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Maybank Ambassadors Striving To Do Malaysia Proud at MMO

09 April 2012

4 min read

Experience will play a major part for Maybank ambassadors Danny Chia and Shaaban Hussin, as they once again spearhead the domestic challenge at the 51st edition of the National Open, which begins Thursday.

The duo, who have been mainstays of the event over the last decade, will lead a 22-strong Malaysian line-up, including six amateurs with some of the golfing world’s biggest stars as well as the best players from both the European and Asian Tours for the US$2.5 million co-sanctioned tournament.

Other than Chia and Shaaban, the domestic stars in action include PGM Tour 2011 Order of Merit winner R. Nachimuthu, Md Rashid Ismail, M. Sasidaran, S. Murthy and Airil Rizman Zahari, Nicholas Fung, Sukree Othman, S. Sivachandhran and Ben Leong.

The starting amateurs include five national players namely Chan Tuck Soon, Muhd Afif Mohd Razif, Low Khai Jei, Abel Tam and US-based amateur Muhammad Arie Irawan Ahmad Fauzi as well as wildcard George Wee.

Over the years, Chia who has carried Malaysia’s hopes of winning the Open, expressed his intent of going one step better this year. "The Maybank Malaysian Open is the tournament that I want to most play well in and I'm glad that I'm coming into this event relatively pain-free," said the 40-year-old Chia, who struggled with a back problem throughout last year.

"My preparation dates back to the conclusion of the tournament last year. I noticed some shortcomings about my game and got down to rectifying them early on. Since the start of the year, I've also been selective with my tournament commitments to allow my body to recover and keep me fresh and focused to do well this week," he added.

While admitting that the pressure will be on him to perform, Chia remains undaunted about playing in front of the large local galleries. "The pressure is always on. Sometimes, you need to play under pressure because it's meaningless to play otherwise. It's a matter of how I control myself under the spotlight. I really want to play well but I have to try not to be on the other side, which is giving myself; way too much pressure that I can handle”.

"Of course, my hopes are still up, I've never let it go. I'm still hoping to be the first Malaysian to lift the Seagram trophy or that one of my compatriots could achieve that feat," he shared.

On the key to success at the challenging West Course, Chia said, "Solid ball striking with my irons is going to be crucial on this golf course but end of the day, I think it comes down to putting . I was happy with the way I putted here last year except for the last five holes on the closing day, which could have seen me achieve a better result. I have had my ups-and-down at this tournament. It's always been the consistency that I'm gunning for, put together four good rounds and create a chance for myself to achieve a result I can be proud of," concluded Chia, who finished tied-41 last year.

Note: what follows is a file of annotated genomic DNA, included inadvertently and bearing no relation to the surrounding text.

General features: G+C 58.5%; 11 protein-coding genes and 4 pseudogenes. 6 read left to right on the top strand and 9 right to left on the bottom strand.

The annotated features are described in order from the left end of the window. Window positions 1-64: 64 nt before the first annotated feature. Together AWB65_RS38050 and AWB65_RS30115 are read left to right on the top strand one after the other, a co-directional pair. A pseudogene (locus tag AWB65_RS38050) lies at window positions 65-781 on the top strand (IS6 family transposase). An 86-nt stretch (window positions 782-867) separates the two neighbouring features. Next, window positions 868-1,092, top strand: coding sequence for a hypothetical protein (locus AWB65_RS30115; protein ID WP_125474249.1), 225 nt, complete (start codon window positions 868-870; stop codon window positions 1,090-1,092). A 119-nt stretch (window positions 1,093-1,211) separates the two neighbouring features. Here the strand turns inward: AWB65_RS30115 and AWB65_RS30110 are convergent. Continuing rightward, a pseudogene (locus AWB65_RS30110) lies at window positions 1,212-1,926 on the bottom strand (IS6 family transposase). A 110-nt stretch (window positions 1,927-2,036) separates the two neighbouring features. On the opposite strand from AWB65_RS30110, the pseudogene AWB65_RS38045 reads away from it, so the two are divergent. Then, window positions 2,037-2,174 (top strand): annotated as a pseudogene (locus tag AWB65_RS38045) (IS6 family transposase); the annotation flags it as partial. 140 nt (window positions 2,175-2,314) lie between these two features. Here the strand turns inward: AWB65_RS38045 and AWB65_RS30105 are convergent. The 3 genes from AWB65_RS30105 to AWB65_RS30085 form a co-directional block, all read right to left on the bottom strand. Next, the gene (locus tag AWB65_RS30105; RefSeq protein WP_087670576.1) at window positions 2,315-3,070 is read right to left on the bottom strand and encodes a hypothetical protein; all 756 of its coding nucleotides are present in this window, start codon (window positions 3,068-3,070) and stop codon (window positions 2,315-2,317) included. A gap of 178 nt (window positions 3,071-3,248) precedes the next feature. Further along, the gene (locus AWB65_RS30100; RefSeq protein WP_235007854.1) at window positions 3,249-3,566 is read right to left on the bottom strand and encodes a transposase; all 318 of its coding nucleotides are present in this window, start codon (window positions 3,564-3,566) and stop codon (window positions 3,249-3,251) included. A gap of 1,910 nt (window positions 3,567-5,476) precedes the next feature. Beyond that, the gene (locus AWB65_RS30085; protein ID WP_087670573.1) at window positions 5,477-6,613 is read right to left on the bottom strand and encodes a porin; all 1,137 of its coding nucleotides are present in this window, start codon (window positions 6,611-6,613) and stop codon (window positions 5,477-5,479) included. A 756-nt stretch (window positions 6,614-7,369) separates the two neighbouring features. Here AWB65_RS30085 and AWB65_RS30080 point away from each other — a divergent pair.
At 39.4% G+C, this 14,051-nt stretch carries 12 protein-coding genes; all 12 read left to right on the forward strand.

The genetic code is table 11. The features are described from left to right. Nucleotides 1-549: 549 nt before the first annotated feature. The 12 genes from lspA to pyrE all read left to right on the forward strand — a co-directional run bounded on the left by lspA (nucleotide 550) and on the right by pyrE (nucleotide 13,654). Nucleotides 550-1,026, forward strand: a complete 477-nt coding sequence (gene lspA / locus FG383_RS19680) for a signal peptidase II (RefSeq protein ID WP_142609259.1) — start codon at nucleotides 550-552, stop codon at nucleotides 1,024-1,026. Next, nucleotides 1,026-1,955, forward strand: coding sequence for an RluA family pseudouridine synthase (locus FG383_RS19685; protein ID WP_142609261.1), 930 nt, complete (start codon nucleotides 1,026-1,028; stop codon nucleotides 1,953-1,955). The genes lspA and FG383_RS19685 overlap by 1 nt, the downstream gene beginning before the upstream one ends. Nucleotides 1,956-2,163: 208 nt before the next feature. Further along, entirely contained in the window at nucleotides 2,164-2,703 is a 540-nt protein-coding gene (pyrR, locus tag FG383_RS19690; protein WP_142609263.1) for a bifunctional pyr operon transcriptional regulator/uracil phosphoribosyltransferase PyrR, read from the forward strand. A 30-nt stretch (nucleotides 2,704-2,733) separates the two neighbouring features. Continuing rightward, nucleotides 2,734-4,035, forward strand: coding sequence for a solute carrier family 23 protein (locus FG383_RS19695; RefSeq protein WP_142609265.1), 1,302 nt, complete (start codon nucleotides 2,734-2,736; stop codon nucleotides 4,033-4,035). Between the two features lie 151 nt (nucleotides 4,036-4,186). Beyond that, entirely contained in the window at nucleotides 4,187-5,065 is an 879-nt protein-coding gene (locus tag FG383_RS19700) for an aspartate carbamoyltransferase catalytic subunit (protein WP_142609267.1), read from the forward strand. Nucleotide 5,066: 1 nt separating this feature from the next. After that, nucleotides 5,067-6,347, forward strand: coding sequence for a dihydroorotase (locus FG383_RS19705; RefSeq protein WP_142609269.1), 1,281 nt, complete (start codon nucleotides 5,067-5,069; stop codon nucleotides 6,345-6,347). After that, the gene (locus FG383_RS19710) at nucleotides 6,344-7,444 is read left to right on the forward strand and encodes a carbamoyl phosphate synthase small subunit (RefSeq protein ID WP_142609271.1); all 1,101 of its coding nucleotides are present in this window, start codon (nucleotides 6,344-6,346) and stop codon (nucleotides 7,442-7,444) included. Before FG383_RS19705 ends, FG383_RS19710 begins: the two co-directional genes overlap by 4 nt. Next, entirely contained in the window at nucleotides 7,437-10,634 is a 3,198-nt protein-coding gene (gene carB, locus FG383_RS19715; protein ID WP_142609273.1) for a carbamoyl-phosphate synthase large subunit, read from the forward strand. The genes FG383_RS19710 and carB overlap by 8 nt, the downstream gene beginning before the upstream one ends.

Shaaban, on the other hand, is coming into form just at the right time with two good performances in recent weeks, notably a second placing at the domestic PGM Clearwater Classic on and a tied-13th finish in the Asian Tour's ISPS Handa Singapore Classic last week, where he led the tournament after 36 holes.

"I'm definitely coming into the tournament feeling much confident about my game. I thought too much about winning on Sunday and that put too much of pressure on myself. I guess it rattled my momentum and I struggled in the end," said the 33-year-old.

Having multiple Malaysian Open starts to his name since his amateur days, Shaaban understands the need to be focused if he is to advance in the competition.

"This week, I intend to be more cautious in my approach. I feel I can do better but I don't want to put unnecessary pressure on myself and treat this week as just as another tournament. No doubt it's our National Open and many of my friends and supporters will be in attendance but I don't want to think about that." added a jovial Shaaban, who jokingly added that he was targeting nothing less than the championship.

Twenty-year-old Tam of Johor, is hoping to get it right as he makes his second appearance at the National Open. "This is not my first Maybank Malaysian Open, so I'm quietly confident that I know what needs to be done on this golf course. I am definitely excited to be part of the Malaysian line-up this week and while I like to keep my expectations low, I want to prove my best," he shared.

Chan, who was the best placed amateur last year, despite missing the weekend play by two strokes was delighted to be once again selected to play the tournament. "I am buzzing with excitement and look forward to teeing-off the tournament alongside Alvaro Quiros. I like to express my gratitude to the Malaysian Golf Association, for having the faith and trust in me to take up this challenge and I would like to minimise my errors and make the halfway cut this time."

Having missed out on previous editions of the tournament due to his collegiate commitment, Arie is raring to have his bite of the Maybank Malaysian Open. "I'm definitely delighted to have the opportunity to start at this prestigious event. The goal this week is to play my best, whether its making the cut, contending come Sunday or even winning, I will consider it a good job done,” said the University of Tulsa senior

A star-studded field is expected at this year’s Maybank Malaysian Open, with the Malaysian professionals competing with some of the world’s best players for the championship title. With a prize purse of USD 2.5 million up on offer, spectators can expect an exciting tournamentl.

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